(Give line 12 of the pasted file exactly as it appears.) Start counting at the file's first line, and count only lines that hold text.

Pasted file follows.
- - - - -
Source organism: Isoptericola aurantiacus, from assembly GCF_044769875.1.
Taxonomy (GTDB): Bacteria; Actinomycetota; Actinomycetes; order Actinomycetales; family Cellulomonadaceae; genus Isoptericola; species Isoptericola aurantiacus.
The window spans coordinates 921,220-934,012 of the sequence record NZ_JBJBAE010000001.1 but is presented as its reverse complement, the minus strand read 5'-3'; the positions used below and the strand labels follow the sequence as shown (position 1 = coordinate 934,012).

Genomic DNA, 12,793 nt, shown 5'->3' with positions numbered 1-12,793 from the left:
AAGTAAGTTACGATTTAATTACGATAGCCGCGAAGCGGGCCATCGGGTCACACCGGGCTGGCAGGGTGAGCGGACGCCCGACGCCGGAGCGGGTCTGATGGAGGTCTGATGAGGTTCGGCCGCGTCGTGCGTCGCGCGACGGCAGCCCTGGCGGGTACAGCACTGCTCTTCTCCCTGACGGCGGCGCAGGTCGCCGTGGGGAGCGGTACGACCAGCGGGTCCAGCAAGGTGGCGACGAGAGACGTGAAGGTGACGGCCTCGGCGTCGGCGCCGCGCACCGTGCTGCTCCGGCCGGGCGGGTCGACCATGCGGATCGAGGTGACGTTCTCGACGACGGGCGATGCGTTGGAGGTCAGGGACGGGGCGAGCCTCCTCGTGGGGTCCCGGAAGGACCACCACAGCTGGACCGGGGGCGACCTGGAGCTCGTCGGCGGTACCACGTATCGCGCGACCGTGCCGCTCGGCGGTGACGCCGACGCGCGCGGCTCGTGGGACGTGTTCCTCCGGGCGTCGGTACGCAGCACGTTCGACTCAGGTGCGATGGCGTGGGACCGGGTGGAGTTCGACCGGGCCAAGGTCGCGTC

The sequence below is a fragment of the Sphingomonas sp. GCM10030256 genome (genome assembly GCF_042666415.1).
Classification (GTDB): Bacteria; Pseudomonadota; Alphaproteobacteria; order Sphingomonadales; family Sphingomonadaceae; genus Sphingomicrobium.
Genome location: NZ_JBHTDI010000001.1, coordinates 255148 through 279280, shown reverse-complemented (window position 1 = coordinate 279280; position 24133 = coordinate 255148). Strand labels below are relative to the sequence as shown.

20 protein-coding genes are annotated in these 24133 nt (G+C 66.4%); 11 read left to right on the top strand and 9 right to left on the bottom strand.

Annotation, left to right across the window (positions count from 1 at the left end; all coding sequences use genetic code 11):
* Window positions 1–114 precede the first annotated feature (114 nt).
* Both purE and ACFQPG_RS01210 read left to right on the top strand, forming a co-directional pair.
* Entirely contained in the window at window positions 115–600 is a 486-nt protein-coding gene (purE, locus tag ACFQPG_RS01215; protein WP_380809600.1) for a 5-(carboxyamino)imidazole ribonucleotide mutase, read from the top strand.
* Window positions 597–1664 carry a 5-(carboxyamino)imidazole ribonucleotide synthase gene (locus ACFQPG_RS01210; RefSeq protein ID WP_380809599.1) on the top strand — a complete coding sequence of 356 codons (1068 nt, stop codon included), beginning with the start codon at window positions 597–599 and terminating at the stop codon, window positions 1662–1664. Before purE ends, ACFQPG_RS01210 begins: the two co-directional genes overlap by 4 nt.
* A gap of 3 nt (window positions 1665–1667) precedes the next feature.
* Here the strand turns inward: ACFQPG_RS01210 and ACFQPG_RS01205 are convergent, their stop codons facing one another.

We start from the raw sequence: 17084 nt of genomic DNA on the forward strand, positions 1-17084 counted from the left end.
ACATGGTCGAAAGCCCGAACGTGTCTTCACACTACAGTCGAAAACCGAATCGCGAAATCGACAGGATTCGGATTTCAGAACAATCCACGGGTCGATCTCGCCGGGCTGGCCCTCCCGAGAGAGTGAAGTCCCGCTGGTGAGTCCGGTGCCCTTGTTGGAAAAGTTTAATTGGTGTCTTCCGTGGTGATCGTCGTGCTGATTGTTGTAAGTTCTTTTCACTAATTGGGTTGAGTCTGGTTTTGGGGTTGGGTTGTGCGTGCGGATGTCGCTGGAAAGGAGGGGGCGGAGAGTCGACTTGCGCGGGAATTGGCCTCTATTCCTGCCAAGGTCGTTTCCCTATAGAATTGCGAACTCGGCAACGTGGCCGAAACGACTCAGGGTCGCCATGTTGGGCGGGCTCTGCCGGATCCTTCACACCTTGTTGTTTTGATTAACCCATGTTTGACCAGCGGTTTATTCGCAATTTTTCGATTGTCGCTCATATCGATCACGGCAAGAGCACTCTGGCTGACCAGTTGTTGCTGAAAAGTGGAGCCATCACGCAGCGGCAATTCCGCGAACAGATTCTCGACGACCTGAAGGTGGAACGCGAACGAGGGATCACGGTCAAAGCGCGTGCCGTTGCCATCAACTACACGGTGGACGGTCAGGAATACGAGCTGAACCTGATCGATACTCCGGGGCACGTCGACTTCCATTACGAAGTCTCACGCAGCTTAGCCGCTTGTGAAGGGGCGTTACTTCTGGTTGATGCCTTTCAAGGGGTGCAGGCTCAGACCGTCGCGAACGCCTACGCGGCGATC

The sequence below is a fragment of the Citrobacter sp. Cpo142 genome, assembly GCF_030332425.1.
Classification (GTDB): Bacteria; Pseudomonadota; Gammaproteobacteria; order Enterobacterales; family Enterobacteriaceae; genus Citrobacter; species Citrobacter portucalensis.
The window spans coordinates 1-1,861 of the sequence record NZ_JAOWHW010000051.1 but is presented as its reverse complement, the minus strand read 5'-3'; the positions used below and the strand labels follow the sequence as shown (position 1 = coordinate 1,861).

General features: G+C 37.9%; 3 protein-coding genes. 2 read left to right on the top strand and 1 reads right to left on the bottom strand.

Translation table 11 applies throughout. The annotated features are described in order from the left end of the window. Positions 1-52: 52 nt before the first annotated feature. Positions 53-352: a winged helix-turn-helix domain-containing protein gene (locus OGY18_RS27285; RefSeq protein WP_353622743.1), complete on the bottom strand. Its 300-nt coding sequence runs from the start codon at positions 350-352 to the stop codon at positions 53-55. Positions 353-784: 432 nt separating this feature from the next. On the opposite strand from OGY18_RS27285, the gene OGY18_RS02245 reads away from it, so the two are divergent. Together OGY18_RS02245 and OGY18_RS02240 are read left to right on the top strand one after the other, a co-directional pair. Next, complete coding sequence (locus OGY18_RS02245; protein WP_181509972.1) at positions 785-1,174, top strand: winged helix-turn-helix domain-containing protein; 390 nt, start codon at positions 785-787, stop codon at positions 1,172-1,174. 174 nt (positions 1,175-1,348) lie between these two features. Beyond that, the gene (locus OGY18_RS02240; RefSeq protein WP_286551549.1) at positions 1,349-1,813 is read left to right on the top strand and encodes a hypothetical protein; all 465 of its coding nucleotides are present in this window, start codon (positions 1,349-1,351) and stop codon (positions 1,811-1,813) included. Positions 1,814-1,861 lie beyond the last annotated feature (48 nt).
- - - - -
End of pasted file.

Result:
* Both purE and ACFQPG_RS01210 read left to right on the top strand, forming a co-directional pair.